15 relations: Cantonese, Cantonese phonology, Checked tone, Chinese University of Hong Kong, Consonant, Jyutping, Meng Haoran, Pinyin, Simplified Chinese characters, Syllabic consonant, The Chinese University Press, Three Hundred Tang Poems, Traditional Chinese characters, Yale romanization of Korean, Yale romanization of Mandarin.
The Cantonese language is a variety of Chinese spoken in the city of Guangzhou (historically known as Canton) and its surrounding area in southeastern China.
The standard pronunciation of Cantonese is that of Guangzhou, also known as Canton, the capital of Guangdong Province.
A checked tone, commonly known by its Chinese calque entering tone, is one of four syllable types in the phonology in Middle Chinese.
The Chinese University of Hong Kong (CUHK) is a public research university in Shatin, Hong Kong formally established in 1963 by a charter granted by the Legislative Council of Hong Kong.
In articulatory phonetics, a consonant is a speech sound that is articulated with complete or partial closure of the vocal tract.
Jyutping is a romanisation system for Cantonese developed by the Linguistic Society of Hong Kong (LSHK), an academic group, in 1993.
Meng Haoran (689/691–740) was a major Tang dynasty poet, and a somewhat older contemporary of Wang Wei, Li Bai and Du Fu.
Hanyu Pinyin Romanization, often abbreviated to pinyin, is the official romanization system for Standard Chinese in mainland China and to some extent in Taiwan.
Simplified Chinese characters are standardized Chinese characters prescribed in the Table of General Standard Chinese Characters for use in mainland China.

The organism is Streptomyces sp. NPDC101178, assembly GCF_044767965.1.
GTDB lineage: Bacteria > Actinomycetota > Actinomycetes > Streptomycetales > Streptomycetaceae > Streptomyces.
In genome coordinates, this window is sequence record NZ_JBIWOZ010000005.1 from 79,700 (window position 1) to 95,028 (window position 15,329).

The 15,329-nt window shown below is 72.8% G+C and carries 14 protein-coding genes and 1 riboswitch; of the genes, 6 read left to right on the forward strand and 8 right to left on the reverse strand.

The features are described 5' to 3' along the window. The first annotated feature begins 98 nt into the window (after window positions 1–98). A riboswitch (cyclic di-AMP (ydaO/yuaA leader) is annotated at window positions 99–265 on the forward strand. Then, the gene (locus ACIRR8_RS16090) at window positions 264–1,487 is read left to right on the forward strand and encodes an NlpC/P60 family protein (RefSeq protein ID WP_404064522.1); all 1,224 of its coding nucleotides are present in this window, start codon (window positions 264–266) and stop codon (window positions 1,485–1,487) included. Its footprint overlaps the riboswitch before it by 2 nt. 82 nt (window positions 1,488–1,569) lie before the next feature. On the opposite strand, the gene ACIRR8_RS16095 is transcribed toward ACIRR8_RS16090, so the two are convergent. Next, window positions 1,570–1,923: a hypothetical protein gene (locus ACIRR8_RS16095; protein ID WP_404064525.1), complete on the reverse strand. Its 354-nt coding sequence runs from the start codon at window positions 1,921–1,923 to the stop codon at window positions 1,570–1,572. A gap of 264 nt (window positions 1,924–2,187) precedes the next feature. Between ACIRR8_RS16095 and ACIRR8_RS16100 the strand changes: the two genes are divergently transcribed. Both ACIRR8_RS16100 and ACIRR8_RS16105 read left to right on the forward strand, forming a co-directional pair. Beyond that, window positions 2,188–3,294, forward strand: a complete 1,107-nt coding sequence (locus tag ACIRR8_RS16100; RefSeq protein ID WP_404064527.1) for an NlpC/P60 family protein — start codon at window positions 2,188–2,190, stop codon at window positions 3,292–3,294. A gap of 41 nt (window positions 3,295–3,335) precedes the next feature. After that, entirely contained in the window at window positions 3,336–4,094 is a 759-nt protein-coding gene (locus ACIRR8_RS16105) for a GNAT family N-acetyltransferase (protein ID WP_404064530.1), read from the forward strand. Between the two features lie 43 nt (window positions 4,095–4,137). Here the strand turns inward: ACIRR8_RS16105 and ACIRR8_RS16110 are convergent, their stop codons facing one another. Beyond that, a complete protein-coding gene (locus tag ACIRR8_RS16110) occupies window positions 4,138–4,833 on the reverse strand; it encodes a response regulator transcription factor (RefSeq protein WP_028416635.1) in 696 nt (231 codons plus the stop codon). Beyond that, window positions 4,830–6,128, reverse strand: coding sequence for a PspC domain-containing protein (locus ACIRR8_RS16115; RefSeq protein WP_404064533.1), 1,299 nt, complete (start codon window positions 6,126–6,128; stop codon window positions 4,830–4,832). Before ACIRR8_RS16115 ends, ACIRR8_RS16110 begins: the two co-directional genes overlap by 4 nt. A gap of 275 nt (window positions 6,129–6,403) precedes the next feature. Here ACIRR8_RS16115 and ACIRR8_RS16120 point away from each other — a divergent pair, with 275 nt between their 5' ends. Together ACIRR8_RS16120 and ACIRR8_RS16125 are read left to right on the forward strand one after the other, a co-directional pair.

A syllabic consonant or vocalic consonant is a consonant that forms a syllable on its own, like the m, n and l in the English words rhythm, button and bottle, or is the nucleus of a syllable, like the r sound in the American pronunciation of work.
The Chinese University Press (中文大學出版社) is the university press of the Chinese University of Hong Kong.
The Three Hundred Tang Poems is an anthology of poems from the Chinese Tang dynasty (618 - 907) first compiled around 1763 by Sun Zhu (1722-1778Yu, 64-65), the Qing Dynasty scholar, also known as Hengtang Tuishi (衡塘退士 "Retired Master of Hengtang").
Traditional Chinese characters (Pinyin) are Chinese characters in any character set that does not contain newly created characters or character substitutions performed after 1946.
The Yale romanization of Korean was developed by Samuel Elmo Martin and his colleagues at Yale University about half a decade after McCune–Reischauer.
The Yale romanization of Mandarin was developed in 1943 by the Yale sinologist George Kennedy to help prepare American soldiers to communicate with their Chinese allies on the battlefield.